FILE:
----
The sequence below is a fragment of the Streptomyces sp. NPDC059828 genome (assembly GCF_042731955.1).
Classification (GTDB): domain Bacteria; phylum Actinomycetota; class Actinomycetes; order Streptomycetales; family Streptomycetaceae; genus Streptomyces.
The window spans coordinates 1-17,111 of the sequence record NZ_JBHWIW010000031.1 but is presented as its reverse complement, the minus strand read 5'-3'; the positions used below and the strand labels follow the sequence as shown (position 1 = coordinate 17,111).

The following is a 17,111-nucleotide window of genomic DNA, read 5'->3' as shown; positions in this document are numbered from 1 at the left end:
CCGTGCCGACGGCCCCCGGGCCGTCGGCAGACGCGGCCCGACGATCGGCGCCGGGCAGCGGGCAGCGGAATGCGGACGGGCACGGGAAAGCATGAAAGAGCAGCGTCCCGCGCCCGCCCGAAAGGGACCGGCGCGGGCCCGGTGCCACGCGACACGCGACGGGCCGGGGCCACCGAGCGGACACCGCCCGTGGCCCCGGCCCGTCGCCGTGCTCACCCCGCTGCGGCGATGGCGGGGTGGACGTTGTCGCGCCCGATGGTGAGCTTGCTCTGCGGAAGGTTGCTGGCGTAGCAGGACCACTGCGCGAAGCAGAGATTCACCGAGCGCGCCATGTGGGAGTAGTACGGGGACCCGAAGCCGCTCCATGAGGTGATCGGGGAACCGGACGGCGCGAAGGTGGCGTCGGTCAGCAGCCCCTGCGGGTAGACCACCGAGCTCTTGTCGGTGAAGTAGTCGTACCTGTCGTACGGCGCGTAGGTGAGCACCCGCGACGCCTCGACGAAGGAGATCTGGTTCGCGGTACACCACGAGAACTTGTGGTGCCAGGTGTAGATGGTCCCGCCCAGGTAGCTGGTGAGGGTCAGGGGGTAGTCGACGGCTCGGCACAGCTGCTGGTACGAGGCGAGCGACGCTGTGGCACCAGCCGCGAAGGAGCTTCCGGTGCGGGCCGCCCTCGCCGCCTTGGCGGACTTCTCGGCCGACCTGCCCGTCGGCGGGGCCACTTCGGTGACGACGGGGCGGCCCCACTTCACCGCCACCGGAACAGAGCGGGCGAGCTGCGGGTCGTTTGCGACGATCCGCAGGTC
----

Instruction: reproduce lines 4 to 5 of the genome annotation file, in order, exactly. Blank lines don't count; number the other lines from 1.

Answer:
The following is a 17,111-nucleotide window of genomic DNA, read 5'->3' as shown; positions in this document are numbered from 1 at the left end:
CCGTGCCGACGGCCCCCGGGCCGTCGGCAGACGCGGCCCGACGATCGGCGCCGGGCAGCGGGCAGCGGAATGCGGACGGGCACGGGAAAGCATGAAAGAGCAGCGTCCCGCGCCCGCCCGAAAGGGACCGGCGCGGGCCCGGTGCCACGCGACACGCGACGGGCCGGGGCCACCGAGCGGACACCGCCCGTGGCCCCGGCCCGTCGCCGTGCTCACCCCGCTGCGGCGATGGCGGGGTGGACGTTGTCGCGCCCGATGGTGAGCTTGCTCTGCGGAAGGTTGCTGGCGTAGCAGGACCACTGCGCGAAGCAGAGATTCACCGAGCGCGCCATGTGGGAGTAGTACGGGGACCCGAAGCCGCTCCATGAGGTGATCGGGGAACCGGACGGCGCGAAGGTGGCGTCGGTCAGCAGCCCCTGCGGGTAGACCACCGAGCTCTTGTCGGTGAAGTAGTCGTACCTGTCGTACGGCGCGTAGGTGAGCACCCGCGACGCCTCGACGAAGGAGATCTGGTTCGCGGTACACCACGAGAACTTGTGGTGCCAGGTGTAGATGGTCCCGCCCAGGTAGCTGGTGAGGGTCAGGGGGTAGTCGACGGCTCGGCACAGCTGCTGGTACGAGGCGAGCGACGCTGTGGCACCAGCCGCGAAGGAGCTTCCGGTGCGGGCCGCCCTCGCCGCCTTGGCGGACTTCTCGGCCGACCTGCCCGTCGGCGGGGCCACTTCGGTGACGACGGGGCGGCCCCACTTCACCGCCACCGGAACAGAGCGGGCGAGCTGCGGGTCGTTTGCGACGATCCGCAGGTC